Thu, Aug 13
Half Circle Cover Flow Effect

Derek Li did a really nice job creating a cover flow like effect with a unique twist:

“CircleFlow is a project that revises Coverflow effect. Use Core Animation to build Coverflow-like effect but with a half-circle path.”

This is an interesting project, wish I would of found this gem earlier.


Wed, Aug 12
Rubber Band Effect in Swift

RubberBandEffect is a familiar UI effect on iOS devices:

“Small project showing 3 different mathematical functions to achieve Apple’s rubber band effect in Swift.”

Tue, Aug 11
Date Scrubber Control

Vladyslav Semenchenko wrote a scrubber-like interface for date selection. I like the idea, it’s a change from typical date selection controls.


Swift Compiler Diagnostics and Error Messages

Ole Begemann steps through an interesting example to build an array of strings by mapping over a range of numbers. Ole’s post demonstrates how the Swift compiler diagnostics (error messages) have improved over several beta releases to help troubleshoot code.

Swift Compiler Diagnostics

Swift Book: Beginning iPhone Development with Swift


If you are new to iPhone/iPad app development, I highly recommend you give Beginning iPhone Development with Swift a close look.

This book offers a step-by-step guide on building iOS applications, beginning with an introduction to Xcode and the basic layout of an iOS app.

The next few chapters cover the Model View Controller (MVC) paradigm as well as the basics of user interface layout and interaction. By the time you work through these sections you’ll have a solid background on the big picture view of an iOS app, including experience with Interface Builder, creating auto layout constraints and working with a variety of UI controls.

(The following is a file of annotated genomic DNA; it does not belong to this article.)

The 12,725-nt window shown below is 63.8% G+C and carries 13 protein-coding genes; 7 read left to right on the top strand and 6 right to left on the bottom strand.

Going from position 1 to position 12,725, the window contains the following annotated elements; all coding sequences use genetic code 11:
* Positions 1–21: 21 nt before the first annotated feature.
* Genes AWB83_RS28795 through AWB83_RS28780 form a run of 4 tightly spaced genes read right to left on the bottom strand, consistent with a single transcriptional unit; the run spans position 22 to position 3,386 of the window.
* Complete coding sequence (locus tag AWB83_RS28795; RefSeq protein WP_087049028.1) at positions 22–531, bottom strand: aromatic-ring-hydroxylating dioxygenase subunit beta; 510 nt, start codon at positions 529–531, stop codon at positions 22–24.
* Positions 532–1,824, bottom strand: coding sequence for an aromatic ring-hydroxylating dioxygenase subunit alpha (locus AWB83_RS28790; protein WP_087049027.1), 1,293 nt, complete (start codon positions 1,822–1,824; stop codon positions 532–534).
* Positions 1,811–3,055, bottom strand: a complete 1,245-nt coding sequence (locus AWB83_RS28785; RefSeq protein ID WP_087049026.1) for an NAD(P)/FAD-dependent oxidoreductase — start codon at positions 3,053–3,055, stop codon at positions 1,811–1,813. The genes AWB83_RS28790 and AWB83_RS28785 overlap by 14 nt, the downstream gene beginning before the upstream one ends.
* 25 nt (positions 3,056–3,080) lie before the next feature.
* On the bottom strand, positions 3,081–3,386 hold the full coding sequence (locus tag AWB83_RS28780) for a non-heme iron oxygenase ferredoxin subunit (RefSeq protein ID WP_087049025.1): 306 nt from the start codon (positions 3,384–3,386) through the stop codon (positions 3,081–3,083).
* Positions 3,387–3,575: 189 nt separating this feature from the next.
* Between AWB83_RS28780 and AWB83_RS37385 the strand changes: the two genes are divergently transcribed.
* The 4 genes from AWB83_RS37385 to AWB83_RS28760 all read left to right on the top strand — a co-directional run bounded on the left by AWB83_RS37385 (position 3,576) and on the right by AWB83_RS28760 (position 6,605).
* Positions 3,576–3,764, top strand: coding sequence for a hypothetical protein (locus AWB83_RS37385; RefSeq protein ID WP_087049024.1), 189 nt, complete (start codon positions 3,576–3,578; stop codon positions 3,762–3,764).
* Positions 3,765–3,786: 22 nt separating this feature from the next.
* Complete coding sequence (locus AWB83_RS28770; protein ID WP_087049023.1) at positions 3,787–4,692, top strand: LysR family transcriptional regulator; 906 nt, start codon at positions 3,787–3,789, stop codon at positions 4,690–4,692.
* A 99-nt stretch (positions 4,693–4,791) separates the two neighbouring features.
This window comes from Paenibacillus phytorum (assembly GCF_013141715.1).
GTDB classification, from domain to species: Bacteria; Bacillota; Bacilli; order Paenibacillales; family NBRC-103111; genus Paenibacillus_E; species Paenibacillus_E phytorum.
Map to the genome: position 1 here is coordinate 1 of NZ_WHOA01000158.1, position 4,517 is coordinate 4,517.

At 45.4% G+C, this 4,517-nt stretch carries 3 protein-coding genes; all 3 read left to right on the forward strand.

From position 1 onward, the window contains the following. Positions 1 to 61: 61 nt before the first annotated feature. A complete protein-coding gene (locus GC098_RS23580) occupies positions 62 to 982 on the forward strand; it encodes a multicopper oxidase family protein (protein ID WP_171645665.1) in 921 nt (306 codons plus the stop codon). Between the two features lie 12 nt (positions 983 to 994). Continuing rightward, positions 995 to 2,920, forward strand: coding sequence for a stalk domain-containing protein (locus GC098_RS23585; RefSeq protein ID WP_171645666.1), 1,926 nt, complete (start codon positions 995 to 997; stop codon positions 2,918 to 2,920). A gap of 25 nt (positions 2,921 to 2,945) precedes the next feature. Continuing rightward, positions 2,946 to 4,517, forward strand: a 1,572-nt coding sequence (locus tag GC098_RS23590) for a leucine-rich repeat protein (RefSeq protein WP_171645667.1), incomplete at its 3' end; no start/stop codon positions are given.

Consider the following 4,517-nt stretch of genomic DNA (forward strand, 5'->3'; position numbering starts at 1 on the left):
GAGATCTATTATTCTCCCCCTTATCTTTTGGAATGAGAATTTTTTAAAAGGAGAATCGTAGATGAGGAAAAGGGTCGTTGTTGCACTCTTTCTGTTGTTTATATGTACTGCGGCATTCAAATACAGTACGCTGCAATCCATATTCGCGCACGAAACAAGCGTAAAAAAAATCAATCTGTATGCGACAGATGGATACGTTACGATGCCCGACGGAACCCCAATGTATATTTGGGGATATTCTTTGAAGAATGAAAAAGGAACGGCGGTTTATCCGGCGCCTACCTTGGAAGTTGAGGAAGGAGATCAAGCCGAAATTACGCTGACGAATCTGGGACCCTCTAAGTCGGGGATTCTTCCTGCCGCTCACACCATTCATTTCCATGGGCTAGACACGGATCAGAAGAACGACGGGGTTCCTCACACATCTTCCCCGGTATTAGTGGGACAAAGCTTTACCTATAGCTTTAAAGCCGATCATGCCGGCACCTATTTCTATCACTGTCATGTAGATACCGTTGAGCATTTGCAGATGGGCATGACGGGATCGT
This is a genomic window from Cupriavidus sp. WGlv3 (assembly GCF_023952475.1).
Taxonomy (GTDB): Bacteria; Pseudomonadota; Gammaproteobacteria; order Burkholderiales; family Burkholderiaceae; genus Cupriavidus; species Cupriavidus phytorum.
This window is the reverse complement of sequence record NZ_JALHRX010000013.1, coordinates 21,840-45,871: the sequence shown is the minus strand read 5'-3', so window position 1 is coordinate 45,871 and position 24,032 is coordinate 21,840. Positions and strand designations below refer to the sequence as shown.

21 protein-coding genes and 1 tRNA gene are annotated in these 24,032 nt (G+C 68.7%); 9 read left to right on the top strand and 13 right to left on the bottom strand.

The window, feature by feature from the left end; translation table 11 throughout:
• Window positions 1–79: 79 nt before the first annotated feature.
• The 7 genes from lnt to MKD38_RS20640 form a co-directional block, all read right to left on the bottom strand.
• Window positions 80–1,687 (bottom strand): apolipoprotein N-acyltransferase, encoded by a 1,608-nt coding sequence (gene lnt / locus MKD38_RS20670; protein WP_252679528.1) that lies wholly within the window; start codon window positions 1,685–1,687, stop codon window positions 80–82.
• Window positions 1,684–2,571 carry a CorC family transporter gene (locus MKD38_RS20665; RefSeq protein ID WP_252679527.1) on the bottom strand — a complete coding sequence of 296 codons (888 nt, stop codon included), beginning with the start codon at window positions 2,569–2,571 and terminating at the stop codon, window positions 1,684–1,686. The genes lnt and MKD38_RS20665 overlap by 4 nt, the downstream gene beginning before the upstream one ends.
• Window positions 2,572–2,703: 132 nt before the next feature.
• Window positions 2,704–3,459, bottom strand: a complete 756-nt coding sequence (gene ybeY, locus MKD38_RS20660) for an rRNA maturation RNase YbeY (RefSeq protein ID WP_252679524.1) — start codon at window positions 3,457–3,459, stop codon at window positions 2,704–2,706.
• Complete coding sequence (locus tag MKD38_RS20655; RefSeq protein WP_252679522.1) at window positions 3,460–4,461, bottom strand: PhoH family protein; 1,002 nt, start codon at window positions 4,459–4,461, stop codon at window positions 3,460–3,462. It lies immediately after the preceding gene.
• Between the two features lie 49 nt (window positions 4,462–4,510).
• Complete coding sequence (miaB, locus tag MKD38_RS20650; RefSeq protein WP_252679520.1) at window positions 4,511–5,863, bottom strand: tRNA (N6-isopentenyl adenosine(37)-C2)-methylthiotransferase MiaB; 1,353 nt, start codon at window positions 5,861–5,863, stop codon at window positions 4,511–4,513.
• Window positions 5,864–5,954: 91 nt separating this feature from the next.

From here forward the book covers many of the UI controls prevalent in iOS applications. There are also several chapters on topics non-UI centric including: data persistence, Grand Central Dispatch, location services, camera and photo library, among others.

There is a chapter dedicated to Core Graphics which introduces Quartz 2D, including development of a simple drawing application. For those interested in game development, you’ll find the chapter on Sprite Kit of interest – Sprite Kit is Apple’s 2D rendering engine.


Overall I found the book to be a very good balance of descriptions and concepts, with relevant code examples, to tie all the pieces together.

The breadth of iOS topics is more than any one book can cover. With that said, Beginning iPhone Development with Swift is an excellent how-to guide for those new to coding iOS apps.

Enter Drawing: Beginning iPhone Development with Swift

Apress has graciously provided two copies of the book for the Swift Sandbox newsletter giveaway. Register for the newsletter and you are entered in the drawing.

Here is a list of the Swift books to be given away on August, 28th.